In an unfinished, unpublished draft for an article dated January 4, after stumbling through several false starts attempting to sum up the previous 12 months, I finally concocted an appropriate phrase to describe 2009. I called it The Year of the Ninja.
Last year we saw a steadily rising number of ephemeral performances and rogue one-night exhibitions—shows that strike unexpectedly before vanishing without a trace. From Lauri Stallings’s production of Rapt at the Woodruff Arts Center, to AXIOM’s Showtime at Edgewood and Boulevard, to John Otte’s weekend curation of Summer Falls at Whitespace, nontraditional projects were becoming so popular that the practice of showing normal exhibitions in normal galleries seemed to be going out of style.
My perspective has changed since January, however. The evidence I found during the Westside Art Walk this weekend at Kiang and Sandler Hudson and Get This! galleries, specifically, supports my suspicion that our galleries aren’t dead, but are as relevant as ever.
Rewards for visiting in person
Pandra Williams’s installation at Kiang Gallery is fresh, conceptual, and physically beautiful. Its scale is proportioned to fill the entire room. The piece is titled Radicis and is meant to resemble an impossibly large microorganism. During her talk on Saturday, Williams referred to it as a plant, but explaining it as the neuron cells of a cosmic giant would seem just a plausible. Its synapses fire in syncopated rhythm, like tiny controlled electrical storms.
Of course, we could have surmised that much by attending the opening reception, or by reading Jerry Cullum’s review or his essay on the work. But attending the talk reemphasized the fact that Williams’s sculpture is connected to solar panels installed on the gallery’s roof—this is art powered by the sun and nothing else. The sun!
Williams allowed us to peer inside the sculpture’s exoskeleton to see how its paper “skin” is bonded together, how the lighting and wiring is fixed inside, and how the work is hinged to the wall. Artwork should never be touched by strangers; this was an opportunity only the artist could provide.
Williams’s talk succeeded in demystifying her work in a way that was healthy and didn’t compromise its magic. We see that artists are human beings much like ourselves and, further, are professionals who are doing relevant work in the community.
Mystery special guests
When Sandler Hudson Gallery announced its programming last week, all we knew was that photographer Sheila Pree Bright would lead a panel discussion featuring “special guests.”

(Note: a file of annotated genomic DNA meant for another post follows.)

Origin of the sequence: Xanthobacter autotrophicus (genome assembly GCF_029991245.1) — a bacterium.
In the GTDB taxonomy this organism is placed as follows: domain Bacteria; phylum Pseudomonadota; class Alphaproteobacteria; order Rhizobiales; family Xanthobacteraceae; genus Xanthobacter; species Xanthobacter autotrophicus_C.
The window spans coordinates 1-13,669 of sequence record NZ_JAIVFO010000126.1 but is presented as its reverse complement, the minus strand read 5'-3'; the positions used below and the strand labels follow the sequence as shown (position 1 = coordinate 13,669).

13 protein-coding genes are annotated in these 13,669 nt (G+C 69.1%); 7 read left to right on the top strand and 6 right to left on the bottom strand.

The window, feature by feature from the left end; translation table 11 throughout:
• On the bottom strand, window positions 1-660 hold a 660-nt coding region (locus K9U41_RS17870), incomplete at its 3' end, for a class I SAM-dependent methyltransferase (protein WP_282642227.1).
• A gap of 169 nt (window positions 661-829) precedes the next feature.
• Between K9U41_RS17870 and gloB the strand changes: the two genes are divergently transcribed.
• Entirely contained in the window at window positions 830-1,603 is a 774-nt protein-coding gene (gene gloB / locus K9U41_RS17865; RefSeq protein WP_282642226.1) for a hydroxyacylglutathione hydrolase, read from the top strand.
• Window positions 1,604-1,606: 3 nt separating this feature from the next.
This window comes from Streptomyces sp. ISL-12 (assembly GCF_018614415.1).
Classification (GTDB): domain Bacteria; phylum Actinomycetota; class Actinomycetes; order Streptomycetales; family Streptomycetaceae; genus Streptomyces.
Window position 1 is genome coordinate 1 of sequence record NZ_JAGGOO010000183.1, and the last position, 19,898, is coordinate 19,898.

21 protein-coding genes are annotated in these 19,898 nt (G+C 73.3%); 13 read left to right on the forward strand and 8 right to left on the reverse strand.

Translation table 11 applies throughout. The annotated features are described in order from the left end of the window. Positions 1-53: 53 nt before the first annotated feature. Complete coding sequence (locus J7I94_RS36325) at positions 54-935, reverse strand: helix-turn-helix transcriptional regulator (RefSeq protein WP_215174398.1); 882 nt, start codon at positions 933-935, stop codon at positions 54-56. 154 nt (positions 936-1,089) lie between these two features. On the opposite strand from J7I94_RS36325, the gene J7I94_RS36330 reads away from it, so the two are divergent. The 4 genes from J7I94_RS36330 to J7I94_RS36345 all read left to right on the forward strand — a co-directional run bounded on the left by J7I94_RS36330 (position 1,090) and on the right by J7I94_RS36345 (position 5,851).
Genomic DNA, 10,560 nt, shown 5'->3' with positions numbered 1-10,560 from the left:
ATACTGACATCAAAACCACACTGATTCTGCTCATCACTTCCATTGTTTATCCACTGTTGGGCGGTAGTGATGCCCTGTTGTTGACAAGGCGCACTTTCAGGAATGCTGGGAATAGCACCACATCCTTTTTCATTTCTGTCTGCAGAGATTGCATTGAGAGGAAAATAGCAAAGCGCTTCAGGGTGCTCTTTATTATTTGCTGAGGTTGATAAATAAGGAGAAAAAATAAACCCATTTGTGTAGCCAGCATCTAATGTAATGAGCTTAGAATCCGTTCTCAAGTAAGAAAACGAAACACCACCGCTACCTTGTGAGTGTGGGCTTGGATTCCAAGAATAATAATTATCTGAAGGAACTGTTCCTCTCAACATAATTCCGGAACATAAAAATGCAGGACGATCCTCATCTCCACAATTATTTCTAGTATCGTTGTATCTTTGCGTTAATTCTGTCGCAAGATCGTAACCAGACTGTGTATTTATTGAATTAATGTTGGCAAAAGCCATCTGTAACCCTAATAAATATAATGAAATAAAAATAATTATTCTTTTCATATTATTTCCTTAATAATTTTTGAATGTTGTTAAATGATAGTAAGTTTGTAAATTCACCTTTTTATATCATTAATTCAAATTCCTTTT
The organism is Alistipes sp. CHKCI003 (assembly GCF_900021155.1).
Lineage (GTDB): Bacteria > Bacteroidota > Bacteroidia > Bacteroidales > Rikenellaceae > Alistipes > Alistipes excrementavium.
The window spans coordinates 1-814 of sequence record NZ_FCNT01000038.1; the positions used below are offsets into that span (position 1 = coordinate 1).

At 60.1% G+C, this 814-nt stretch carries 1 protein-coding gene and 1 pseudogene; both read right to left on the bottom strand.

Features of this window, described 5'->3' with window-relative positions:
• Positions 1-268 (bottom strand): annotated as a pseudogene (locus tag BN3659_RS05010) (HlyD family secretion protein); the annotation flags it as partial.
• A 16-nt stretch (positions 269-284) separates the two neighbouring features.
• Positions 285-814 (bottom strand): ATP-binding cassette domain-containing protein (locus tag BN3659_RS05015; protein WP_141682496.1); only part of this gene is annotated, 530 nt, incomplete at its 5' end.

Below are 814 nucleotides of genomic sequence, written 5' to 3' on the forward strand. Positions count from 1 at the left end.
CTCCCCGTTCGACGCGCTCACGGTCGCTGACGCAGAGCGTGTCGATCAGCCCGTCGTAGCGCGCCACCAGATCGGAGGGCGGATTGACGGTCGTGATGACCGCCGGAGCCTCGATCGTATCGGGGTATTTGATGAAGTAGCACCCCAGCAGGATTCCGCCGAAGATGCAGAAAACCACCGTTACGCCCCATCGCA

Would these individuals be fellow artists who would comment on Bright’s work? Or would they be sociology professors who could explain the cultural underpinnings behind gold teeth?
The suggestion called to mind the various guest speakers assembled by Fahamu Pecou for installments of his 15 Project at the Atlanta Contemporary Art Center and for his one-night show at Get This! Gallery earlier this year. Those each included guests as far-ranging as poets, hip-hop artists, journalists, critics, and even social workers and community organizers.
But Bright surprised us this Saturday by turning the discussion over to three students, two currently in high school and one precocious young lady from Harlem who recently graduated from Clark Atlanta University. They were kids—yes—but they had sophisticated things to say about the communities where they grew up. The talk was primarily about guns.
Conversations inspired by artwork should never supersede or replace the aesthetic value of the art itself. Still, the discussion added human value to the experience and situated Bright’s photography within a properly activist worldview.
Gallery space as a garden of ideas
Many performance artists excel through sheer audacity. During Shana Robbins’s talk at the Contemporary (another event on Saturday’s art-stroll agenda), powerful personalities such as Carolee Schneemann and Matthew Barney were cited as pioneers in the field.
Gyun Hur‘s performance of Thousand Kisses, In My Living Room at Get This! Gallery, however, is refreshingly low on drama. Instead of confrontation, Hur treats us to a quiet moment that is touching, even a little sweet, pushing the envelope of public-versus-private to the point of turning the envelope inside-out. The gallery environment simulates an evening the artist spent with her parents at their home.
This performance could easily have been done at night, or possibly outdoors. However, hosting it during the day removes the experience from that all-too-familiar party scene. Does artwork always have to be so epic? We don’t expect Hollywood-scale pyrotechnics when we visit the botanical gardens, do we? Hur’s exhibition is calculated for atmospheric reflection, like a garden of ideas.